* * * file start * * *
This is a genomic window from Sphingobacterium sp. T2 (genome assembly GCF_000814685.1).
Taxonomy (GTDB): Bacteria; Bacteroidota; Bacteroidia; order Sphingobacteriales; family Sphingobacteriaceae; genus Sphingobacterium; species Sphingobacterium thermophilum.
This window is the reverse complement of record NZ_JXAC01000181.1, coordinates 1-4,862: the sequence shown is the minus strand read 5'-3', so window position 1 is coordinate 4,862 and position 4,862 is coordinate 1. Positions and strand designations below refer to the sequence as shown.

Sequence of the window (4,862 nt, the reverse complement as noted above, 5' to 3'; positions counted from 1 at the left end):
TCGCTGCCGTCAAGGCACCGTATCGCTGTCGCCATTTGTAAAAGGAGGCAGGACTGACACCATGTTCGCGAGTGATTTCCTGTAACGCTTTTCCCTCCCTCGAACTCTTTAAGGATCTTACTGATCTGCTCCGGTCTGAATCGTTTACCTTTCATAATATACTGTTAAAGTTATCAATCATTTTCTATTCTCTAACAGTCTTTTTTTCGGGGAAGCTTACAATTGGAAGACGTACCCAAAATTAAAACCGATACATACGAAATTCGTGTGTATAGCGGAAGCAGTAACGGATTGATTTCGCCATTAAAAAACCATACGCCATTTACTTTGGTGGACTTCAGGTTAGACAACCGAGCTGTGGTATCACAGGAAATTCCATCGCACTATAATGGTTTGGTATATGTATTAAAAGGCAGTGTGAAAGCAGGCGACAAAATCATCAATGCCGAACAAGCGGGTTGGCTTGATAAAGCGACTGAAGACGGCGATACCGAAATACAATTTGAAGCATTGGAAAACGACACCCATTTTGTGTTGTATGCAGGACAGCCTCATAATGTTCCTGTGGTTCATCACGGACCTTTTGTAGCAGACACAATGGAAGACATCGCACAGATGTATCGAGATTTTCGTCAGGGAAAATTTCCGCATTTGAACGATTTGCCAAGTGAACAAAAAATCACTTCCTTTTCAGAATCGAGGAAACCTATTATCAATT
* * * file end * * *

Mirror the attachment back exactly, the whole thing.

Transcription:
This is a genomic window from Sphingobacterium sp. T2 (genome assembly GCF_000814685.1).
Taxonomy (GTDB): Bacteria; Bacteroidota; Bacteroidia; order Sphingobacteriales; family Sphingobacteriaceae; genus Sphingobacterium; species Sphingobacterium thermophilum.
This window is the reverse complement of record NZ_JXAC01000181.1, coordinates 1-4,862: the sequence shown is the minus strand read 5'-3', so window position 1 is coordinate 4,862 and position 4,862 is coordinate 1. Positions and strand designations below refer to the sequence as shown.

Sequence of the window (4,862 nt, the reverse complement as noted above, 5' to 3'; positions counted from 1 at the left end):
TCGCTGCCGTCAAGGCACCGTATCGCTGTCGCCATTTGTAAAAGGAGGCAGGACTGACACCATGTTCGCGAGTGATTTCCTGTAACGCTTTTCCCTCCCTCGAACTCTTTAAGGATCTTACTGATCTGCTCCGGTCTGAATCGTTTACCTTTCATAATATACTGTTAAAGTTATCAATCATTTTCTATTCTCTAACAGTCTTTTTTTCGGGGAAGCTTACAATTGGAAGACGTACCCAAAATTAAAACCGATACATACGAAATTCGTGTGTATAGCGGAAGCAGTAACGGATTGATTTCGCCATTAAAAAACCATACGCCATTTACTTTGGTGGACTTCAGGTTAGACAACCGAGCTGTGGTATCACAGGAAATTCCATCGCACTATAATGGTTTGGTATATGTATTAAAAGGCAGTGTGAAAGCAGGCGACAAAATCATCAATGCCGAACAAGCGGGTTGGCTTGATAAAGCGACTGAAGACGGCGATACCGAAATACAATTTGAAGCATTGGAAAACGACACCCATTTTGTGTTGTATGCAGGACAGCCTCATAATGTTCCTGTGGTTCATCACGGACCTTTTGTAGCAGACACAATGGAAGACATCGCACAGATGTATCGAGATTTTCGTCAGGGAAAATTTCCGCATTTGAACGATTTGCCAAGTGAACAAAAAATCACTTCCTTTTCAGAATCGAGGAAACCTATTATCAATT